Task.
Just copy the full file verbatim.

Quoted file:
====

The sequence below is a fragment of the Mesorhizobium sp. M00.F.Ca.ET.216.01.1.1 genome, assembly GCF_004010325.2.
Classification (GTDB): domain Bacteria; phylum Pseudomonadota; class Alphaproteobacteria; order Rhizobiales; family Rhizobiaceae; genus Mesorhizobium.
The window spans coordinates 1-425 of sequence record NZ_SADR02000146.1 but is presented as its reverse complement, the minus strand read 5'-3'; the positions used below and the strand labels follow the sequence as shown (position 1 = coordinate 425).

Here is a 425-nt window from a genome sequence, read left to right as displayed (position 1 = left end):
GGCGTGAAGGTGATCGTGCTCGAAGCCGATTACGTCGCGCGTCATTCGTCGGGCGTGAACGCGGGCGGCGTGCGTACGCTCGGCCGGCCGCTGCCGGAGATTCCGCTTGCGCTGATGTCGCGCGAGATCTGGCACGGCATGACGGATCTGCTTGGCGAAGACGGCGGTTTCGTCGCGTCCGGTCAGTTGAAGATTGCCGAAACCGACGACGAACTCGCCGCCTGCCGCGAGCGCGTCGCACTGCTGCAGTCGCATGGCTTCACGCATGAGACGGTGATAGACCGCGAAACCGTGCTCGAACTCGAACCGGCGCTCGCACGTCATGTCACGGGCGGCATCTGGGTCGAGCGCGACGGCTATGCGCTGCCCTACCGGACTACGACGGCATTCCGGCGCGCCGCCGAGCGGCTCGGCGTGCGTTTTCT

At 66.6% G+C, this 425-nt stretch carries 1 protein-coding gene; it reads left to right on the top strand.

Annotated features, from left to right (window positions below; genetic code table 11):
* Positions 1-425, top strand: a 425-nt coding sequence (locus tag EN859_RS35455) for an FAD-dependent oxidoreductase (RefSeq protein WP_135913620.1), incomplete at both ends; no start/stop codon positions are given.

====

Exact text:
The sequence below is a fragment of the Mesorhizobium sp. M00.F.Ca.ET.216.01.1.1 genome, assembly GCF_004010325.2.
Classification (GTDB): domain Bacteria; phylum Pseudomonadota; class Alphaproteobacteria; order Rhizobiales; family Rhizobiaceae; genus Mesorhizobium.
The window spans coordinates 1-425 of sequence record NZ_SADR02000146.1 but is presented as its reverse complement, the minus strand read 5'-3'; the positions used below and the strand labels follow the sequence as shown (position 1 = coordinate 425).

Here is a 425-nt window from a genome sequence, read left to right as displayed (position 1 = left end):
GGCGTGAAGGTGATCGTGCTCGAAGCCGATTACGTCGCGCGTCATTCGTCGGGCGTGAACGCGGGCGGCGTGCGTACGCTCGGCCGGCCGCTGCCGGAGATTCCGCTTGCGCTGATGTCGCGCGAGATCTGGCACGGCATGACGGATCTGCTTGGCGAAGACGGCGGTTTCGTCGCGTCCGGTCAGTTGAAGATTGCCGAAACCGACGACGAACTCGCCGCCTGCCGCGAGCGCGTCGCACTGCTGCAGTCGCATGGCTTCACGCATGAGACGGTGATAGACCGCGAAACCGTGCTCGAACTCGAACCGGCGCTCGCACGTCATGTCACGGGCGGCATCTGGGTCGAGCGCGACGGCTATGCGCTGCCCTACCGGACTACGACGGCATTCCGGCGCGCCGCCGAGCGGCTCGGCGTGCGTTTTCT

At 66.6% G+C, this 425-nt stretch carries 1 protein-coding gene; it reads left to right on the top strand.

Annotated features, from left to right (window positions below; genetic code table 11):
* Positions 1-425, top strand: a 425-nt coding sequence (locus tag EN859_RS35455) for an FAD-dependent oxidoreductase (RefSeq protein WP_135913620.1), incomplete at both ends; no start/stop codon positions are given.